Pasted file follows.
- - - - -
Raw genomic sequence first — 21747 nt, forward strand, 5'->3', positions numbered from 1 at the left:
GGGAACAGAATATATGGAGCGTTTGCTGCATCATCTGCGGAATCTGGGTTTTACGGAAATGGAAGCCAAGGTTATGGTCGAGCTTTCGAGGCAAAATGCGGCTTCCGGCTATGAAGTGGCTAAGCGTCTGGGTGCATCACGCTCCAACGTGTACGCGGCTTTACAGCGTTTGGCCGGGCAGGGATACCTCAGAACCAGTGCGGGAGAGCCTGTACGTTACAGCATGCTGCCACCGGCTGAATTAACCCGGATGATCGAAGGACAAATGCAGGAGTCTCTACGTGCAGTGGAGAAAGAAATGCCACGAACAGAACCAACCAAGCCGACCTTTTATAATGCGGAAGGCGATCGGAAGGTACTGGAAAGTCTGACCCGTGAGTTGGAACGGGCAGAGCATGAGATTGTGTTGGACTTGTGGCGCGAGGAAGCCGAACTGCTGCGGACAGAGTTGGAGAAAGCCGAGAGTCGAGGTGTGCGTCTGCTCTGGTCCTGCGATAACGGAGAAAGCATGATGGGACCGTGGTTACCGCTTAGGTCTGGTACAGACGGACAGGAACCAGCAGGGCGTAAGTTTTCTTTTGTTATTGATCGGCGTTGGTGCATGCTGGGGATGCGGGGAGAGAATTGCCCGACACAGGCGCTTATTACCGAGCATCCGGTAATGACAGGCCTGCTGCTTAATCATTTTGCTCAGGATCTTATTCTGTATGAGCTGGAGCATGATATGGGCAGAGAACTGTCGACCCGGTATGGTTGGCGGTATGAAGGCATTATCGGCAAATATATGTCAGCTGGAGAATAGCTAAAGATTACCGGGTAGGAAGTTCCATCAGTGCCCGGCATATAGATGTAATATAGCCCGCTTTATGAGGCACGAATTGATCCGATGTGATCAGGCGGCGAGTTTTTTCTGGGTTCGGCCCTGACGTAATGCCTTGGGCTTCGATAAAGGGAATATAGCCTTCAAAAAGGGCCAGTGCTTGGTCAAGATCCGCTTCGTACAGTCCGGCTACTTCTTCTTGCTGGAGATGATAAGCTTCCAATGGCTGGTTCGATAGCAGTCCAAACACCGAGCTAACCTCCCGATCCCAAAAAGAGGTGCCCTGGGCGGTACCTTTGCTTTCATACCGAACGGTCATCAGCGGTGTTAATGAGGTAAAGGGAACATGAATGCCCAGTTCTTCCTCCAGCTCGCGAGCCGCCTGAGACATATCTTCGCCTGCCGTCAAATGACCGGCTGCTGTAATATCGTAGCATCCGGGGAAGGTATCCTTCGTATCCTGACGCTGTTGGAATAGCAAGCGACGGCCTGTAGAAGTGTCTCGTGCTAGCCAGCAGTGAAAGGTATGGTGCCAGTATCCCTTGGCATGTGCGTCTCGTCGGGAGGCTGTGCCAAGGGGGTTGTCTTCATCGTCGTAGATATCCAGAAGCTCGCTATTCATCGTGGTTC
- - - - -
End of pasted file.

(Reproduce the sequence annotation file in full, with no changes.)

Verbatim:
Raw genomic sequence first — 21747 nt, forward strand, 5'->3', positions numbered from 1 at the left:
GGGAACAGAATATATGGAGCGTTTGCTGCATCATCTGCGGAATCTGGGTTTTACGGAAATGGAAGCCAAGGTTATGGTCGAGCTTTCGAGGCAAAATGCGGCTTCCGGCTATGAAGTGGCTAAGCGTCTGGGTGCATCACGCTCCAACGTGTACGCGGCTTTACAGCGTTTGGCCGGGCAGGGATACCTCAGAACCAGTGCGGGAGAGCCTGTACGTTACAGCATGCTGCCACCGGCTGAATTAACCCGGATGATCGAAGGACAAATGCAGGAGTCTCTACGTGCAGTGGAGAAAGAAATGCCACGAACAGAACCAACCAAGCCGACCTTTTATAATGCGGAAGGCGATCGGAAGGTACTGGAAAGTCTGACCCGTGAGTTGGAACGGGCAGAGCATGAGATTGTGTTGGACTTGTGGCGCGAGGAAGCCGAACTGCTGCGGACAGAGTTGGAGAAAGCCGAGAGTCGAGGTGTGCGTCTGCTCTGGTCCTGCGATAACGGAGAAAGCATGATGGGACCGTGGTTACCGCTTAGGTCTGGTACAGACGGACAGGAACCAGCAGGGCGTAAGTTTTCTTTTGTTATTGATCGGCGTTGGTGCATGCTGGGGATGCGGGGAGAGAATTGCCCGACACAGGCGCTTATTACCGAGCATCCGGTAATGACAGGCCTGCTGCTTAATCATTTTGCTCAGGATCTTATTCTGTATGAGCTGGAGCATGATATGGGCAGAGAACTGTCGACCCGGTATGGTTGGCGGTATGAAGGCATTATCGGCAAATATATGTCAGCTGGAGAATAGCTAAAGATTACCGGGTAGGAAGTTCCATCAGTGCCCGGCATATAGATGTAATATAGCCCGCTTTATGAGGCACGAATTGATCCGATGTGATCAGGCGGCGAGTTTTTTCTGGGTTCGGCCCTGACGTAATGCCTTGGGCTTCGATAAAGGGAATATAGCCTTCAAAAAGGGCCAGTGCTTGGTCAAGATCCGCTTCGTACAGTCCGGCTACTTCTTCTTGCTGGAGATGATAAGCTTCCAATGGCTGGTTCGATAGCAGTCCAAACACCGAGCTAACCTCCCGATCCCAAAAAGAGGTGCCCTGGGCGGTACCTTTGCTTTCATACCGAACGGTCATCAGCGGTGTTAATGAGGTAAAGGGAACATGAATGCCCAGTTCTTCCTCCAGCTCGCGAGCCGCCTGAGACATATCTTCGCCTGCCGTCAAATGACCGGCTGCTGTAATATCGTAGCATCCGGGGAAGGTATCCTTCGTATCCTGACGCTGTTGGAATAGCAAGCGACGGCCTGTAGAAGTGTCTCGTGCTAGCCAGCAGTGAAAGGTATGGTGCCAGTATCCCTTGGCATGTGCGTCTCGTCGGGAGGCTGTGCCAAGGGGGTTGTCTTCATCGTCGTAGATATCCAGAAGCTCGCTATTCATCGTGGTTC